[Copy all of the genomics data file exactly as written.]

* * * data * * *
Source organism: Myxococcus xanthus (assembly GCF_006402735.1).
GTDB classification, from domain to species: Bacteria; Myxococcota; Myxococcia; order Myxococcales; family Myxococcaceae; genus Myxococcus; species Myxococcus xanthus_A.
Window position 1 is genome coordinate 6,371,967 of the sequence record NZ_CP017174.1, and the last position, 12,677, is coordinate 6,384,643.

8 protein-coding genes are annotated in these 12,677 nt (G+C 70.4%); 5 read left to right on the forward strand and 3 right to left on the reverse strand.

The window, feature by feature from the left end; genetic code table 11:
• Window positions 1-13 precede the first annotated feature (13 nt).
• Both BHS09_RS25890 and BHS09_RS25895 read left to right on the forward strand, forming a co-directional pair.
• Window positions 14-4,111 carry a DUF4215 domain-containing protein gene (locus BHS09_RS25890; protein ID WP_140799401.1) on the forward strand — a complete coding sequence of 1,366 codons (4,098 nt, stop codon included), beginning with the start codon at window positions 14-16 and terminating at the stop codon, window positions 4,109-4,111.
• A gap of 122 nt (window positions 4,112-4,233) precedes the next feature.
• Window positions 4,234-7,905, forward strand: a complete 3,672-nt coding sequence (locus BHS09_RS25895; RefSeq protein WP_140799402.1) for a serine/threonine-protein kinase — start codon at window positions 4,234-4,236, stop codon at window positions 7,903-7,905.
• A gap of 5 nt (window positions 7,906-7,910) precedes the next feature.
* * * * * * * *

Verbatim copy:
Source organism: Myxococcus xanthus (assembly GCF_006402735.1).
GTDB classification, from domain to species: Bacteria; Myxococcota; Myxococcia; order Myxococcales; family Myxococcaceae; genus Myxococcus; species Myxococcus xanthus_A.
Window position 1 is genome coordinate 6,371,967 of the sequence record NZ_CP017174.1, and the last position, 12,677, is coordinate 6,384,643.

8 protein-coding genes are annotated in these 12,677 nt (G+C 70.4%); 5 read left to right on the forward strand and 3 right to left on the reverse strand.

The window, feature by feature from the left end; genetic code table 11:
• Window positions 1-13 precede the first annotated feature (13 nt).
• Both BHS09_RS25890 and BHS09_RS25895 read left to right on the forward strand, forming a co-directional pair.
• Window positions 14-4,111 carry a DUF4215 domain-containing protein gene (locus BHS09_RS25890; protein ID WP_140799401.1) on the forward strand — a complete coding sequence of 1,366 codons (4,098 nt, stop codon included), beginning with the start codon at window positions 14-16 and terminating at the stop codon, window positions 4,109-4,111.
• A gap of 122 nt (window positions 4,112-4,233) precedes the next feature.
• Window positions 4,234-7,905, forward strand: a complete 3,672-nt coding sequence (locus BHS09_RS25895; RefSeq protein WP_140799402.1) for a serine/threonine-protein kinase — start codon at window positions 4,234-4,236, stop codon at window positions 7,903-7,905.
• A gap of 5 nt (window positions 7,906-7,910) precedes the next feature.